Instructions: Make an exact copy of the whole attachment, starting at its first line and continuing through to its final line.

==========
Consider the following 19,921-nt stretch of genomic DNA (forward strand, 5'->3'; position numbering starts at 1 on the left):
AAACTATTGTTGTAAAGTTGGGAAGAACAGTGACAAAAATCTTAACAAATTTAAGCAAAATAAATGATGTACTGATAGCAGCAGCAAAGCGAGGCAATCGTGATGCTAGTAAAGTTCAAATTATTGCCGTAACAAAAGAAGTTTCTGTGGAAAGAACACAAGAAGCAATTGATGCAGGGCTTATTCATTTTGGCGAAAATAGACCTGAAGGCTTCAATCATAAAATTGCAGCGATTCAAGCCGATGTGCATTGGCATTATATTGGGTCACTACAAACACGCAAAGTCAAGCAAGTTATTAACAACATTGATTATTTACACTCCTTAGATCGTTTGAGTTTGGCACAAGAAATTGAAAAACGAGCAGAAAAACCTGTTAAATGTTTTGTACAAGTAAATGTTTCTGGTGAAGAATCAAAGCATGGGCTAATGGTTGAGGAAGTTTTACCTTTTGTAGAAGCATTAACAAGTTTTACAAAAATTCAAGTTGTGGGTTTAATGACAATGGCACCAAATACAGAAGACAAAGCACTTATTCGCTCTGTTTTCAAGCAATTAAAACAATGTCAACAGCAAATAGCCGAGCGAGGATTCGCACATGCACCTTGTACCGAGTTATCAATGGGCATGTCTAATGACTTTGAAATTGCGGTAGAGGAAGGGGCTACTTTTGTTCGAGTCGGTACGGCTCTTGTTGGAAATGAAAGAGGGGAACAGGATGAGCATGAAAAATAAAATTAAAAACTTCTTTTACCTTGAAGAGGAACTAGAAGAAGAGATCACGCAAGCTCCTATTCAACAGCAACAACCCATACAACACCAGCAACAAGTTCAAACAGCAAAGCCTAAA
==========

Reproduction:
Consider the following 19,921-nt stretch of genomic DNA (forward strand, 5'->3'; position numbering starts at 1 on the left):
AAACTATTGTTGTAAAGTTGGGAAGAACAGTGACAAAAATCTTAACAAATTTAAGCAAAATAAATGATGTACTGATAGCAGCAGCAAAGCGAGGCAATCGTGATGCTAGTAAAGTTCAAATTATTGCCGTAACAAAAGAAGTTTCTGTGGAAAGAACACAAGAAGCAATTGATGCAGGGCTTATTCATTTTGGCGAAAATAGACCTGAAGGCTTCAATCATAAAATTGCAGCGATTCAAGCCGATGTGCATTGGCATTATATTGGGTCACTACAAACACGCAAAGTCAAGCAAGTTATTAACAACATTGATTATTTACACTCCTTAGATCGTTTGAGTTTGGCACAAGAAATTGAAAAACGAGCAGAAAAACCTGTTAAATGTTTTGTACAAGTAAATGTTTCTGGTGAAGAATCAAAGCATGGGCTAATGGTTGAGGAAGTTTTACCTTTTGTAGAAGCATTAACAAGTTTTACAAAAATTCAAGTTGTGGGTTTAATGACAATGGCACCAAATACAGAAGACAAAGCACTTATTCGCTCTGTTTTCAAGCAATTAAAACAATGTCAACAGCAAATAGCCGAGCGAGGATTCGCACATGCACCTTGTACCGAGTTATCAATGGGCATGTCTAATGACTTTGAAATTGCGGTAGAGGAAGGGGCTACTTTTGTTCGAGTCGGTACGGCTCTTGTTGGAAATGAAAGAGGGGAACAGGATGAGCATGAAAAATAAAATTAAAAACTTCTTTTACCTTGAAGAGGAACTAGAAGAAGAGATCACGCAAGCTCCTATTCAACAGCAACAACCCATACAACACCAGCAACAAGTTCAAACAGCAAAGCCTAAA